Mr. Breslin writes with a nice ear for idiom; his descriptions are brief and as pleasantly turned as those in LeGrand Cannon’s Look to the Mountain. But the necessity of dealing with so many people in ever shifting rotation gives one the flushed excitement of a country dance rather than the reflective probing of a country walk. This political meeting is carnival to the Vermonters and there isn’t time for the story or the philosophy to go more than skindeep.

The red plush of Glasgow

The family chronicle is a perennially endearing form of narrative and one which, if the family has enough spice, spirit, and authority, lives on in the imagination year after year, enticing new readers and rewarding the old. The Forsyte Saga by John Galsworthy and the Jalna books by Mazo de la Roche, two of the most successful chronicles in our time, were each written as a series of single volumes extending through two decades and commanding the loyally of hundreds of thousands of readers. Will they, one wonders, retain a perennial fragrance when in time they become “old-fashioned”?
What makes a story old-fashioned? The longwinded descriptions of Scott, the clerical controversies of Trollope, the Continental manners and snobbishness in Henry James, no longer hold the living concern which they did when they were written. Yet in each case the vitality of the author skates us over this old ice in our desire to get on with the story and know more of his people. I suggest that what we term “old-fashioned” may be a story whose indoctrination has become quaint, or it may mean a novel told in what John Marquand calls “an old and proved tradition.”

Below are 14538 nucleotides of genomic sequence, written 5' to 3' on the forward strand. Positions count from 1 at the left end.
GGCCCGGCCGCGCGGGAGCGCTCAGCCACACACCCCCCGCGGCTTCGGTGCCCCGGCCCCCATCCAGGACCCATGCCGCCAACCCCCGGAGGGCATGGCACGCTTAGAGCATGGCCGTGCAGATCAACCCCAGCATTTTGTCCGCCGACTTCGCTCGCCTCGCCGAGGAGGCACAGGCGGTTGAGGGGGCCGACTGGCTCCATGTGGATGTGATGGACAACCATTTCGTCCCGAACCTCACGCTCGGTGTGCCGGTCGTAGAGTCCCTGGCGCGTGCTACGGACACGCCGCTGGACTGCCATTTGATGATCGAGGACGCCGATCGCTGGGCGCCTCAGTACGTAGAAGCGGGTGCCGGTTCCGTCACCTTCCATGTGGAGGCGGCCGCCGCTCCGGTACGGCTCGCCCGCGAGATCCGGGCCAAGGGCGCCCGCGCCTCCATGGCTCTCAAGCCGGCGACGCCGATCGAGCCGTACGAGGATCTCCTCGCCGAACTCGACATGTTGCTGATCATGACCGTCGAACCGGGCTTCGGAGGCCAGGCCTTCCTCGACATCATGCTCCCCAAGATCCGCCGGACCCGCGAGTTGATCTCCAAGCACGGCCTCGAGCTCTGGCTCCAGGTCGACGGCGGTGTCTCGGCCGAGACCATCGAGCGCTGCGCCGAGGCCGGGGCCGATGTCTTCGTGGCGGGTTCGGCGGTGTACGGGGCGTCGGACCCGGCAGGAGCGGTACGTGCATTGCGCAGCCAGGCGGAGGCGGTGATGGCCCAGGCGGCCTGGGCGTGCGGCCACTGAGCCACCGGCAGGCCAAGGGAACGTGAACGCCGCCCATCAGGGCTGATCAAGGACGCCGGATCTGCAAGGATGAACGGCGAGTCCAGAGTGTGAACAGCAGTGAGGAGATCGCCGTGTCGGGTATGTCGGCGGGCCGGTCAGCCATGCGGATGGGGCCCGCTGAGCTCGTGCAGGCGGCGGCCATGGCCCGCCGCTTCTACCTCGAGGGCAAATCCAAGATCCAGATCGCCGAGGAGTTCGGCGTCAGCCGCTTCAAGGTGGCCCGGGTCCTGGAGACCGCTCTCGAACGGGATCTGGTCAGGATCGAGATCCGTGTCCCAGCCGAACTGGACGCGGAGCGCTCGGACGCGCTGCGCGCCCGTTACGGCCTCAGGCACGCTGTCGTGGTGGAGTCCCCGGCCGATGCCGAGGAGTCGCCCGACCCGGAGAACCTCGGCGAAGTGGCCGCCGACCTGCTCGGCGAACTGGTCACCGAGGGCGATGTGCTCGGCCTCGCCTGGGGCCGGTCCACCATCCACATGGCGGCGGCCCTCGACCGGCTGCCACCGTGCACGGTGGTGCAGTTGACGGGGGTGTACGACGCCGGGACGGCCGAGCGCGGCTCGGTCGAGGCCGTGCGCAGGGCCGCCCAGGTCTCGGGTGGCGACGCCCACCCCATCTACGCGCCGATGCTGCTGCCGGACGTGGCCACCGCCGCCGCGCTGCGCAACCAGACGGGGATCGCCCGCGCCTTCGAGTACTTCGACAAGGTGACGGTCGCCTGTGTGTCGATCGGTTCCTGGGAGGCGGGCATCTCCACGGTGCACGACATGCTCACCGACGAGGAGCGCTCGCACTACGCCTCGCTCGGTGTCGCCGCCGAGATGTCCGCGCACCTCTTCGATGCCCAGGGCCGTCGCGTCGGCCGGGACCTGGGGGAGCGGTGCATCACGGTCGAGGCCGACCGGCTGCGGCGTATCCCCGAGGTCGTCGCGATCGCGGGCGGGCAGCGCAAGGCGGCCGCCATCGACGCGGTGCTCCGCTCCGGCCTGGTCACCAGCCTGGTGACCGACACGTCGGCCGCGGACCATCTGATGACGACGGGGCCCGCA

Red Plush, by Guy McCrone (Farrar, Straus. $3.50), is a Victorian three-decker which lends itself to leisurely and non-violent reading, il is a story of Glasgow in Victoria’s reign, and of the Moorhouse family who came to town from their farm in Ayrshire, who had good health and good looks, and who, following the ambitious lead of their smart brother Arthur, earned or married prosperity and position. This small Scotch clan is bound together by family loyalty, by which I mean a highly critical affection.
As we see them at their high teas and heavy dinners, in the red plush of Bel’s parlor, at their funerals and their Christmases, we note with what consistency the author brings out their predominating traits: the assurance of Arthur, the stolid countryman’s strength of Mungo, the self-conscious saintliness of Mary, Sophia who is always borrowing, and David who is as susceptible as he is good-looking. Thus the types are established, thus the inlaws are identified, and only one of the group, the little half-sister Phoebe, is unpredictable. We see her first as a girl of ten, lone, poised, and resourceful and she it is who gives to this big slow-moving, at times over-obvious book the growth and animation which make us curious.
Mr. McCrone, who spent his boyhood in the Burns country, handles the Ayrshire dialect with a beauty which makes me wish it were more employed. His etchings of Glasgow are as authentic as the comparable pages in the novels of Howard Spring. His brief interlude in Vienna has charm.
But what gives his story the “slows” is his style, which seldom hints and never says in two words what could be more easily said in six. Again and again he can draw Victorian mannerisms to the life, as in his picture of Mrs. Barrowfield “saucering her tea.” Yet in retrospect or in summary his sentences have the creaking motion of an old barouche.
I quote two passages from the second volume: —
“At all events David had made the right, honorable and profitable marriage that common sense and the family expected of him, and all was well. That benign Providence that watches over the affairs of the respectable had cracked the whip at the right moment, and he, who had threatened to stray, had been safely headed back into the heart of the prosperous flock. And now, as Bel well knew, David was much too tame, much too conventional, to do anything but stay in the fold.” And on the opposite page_ “Last evening Grace had hinted that they might both, in the natural course, be the parents of a child.”
This is Red Plush writing. You either like it or you don’t.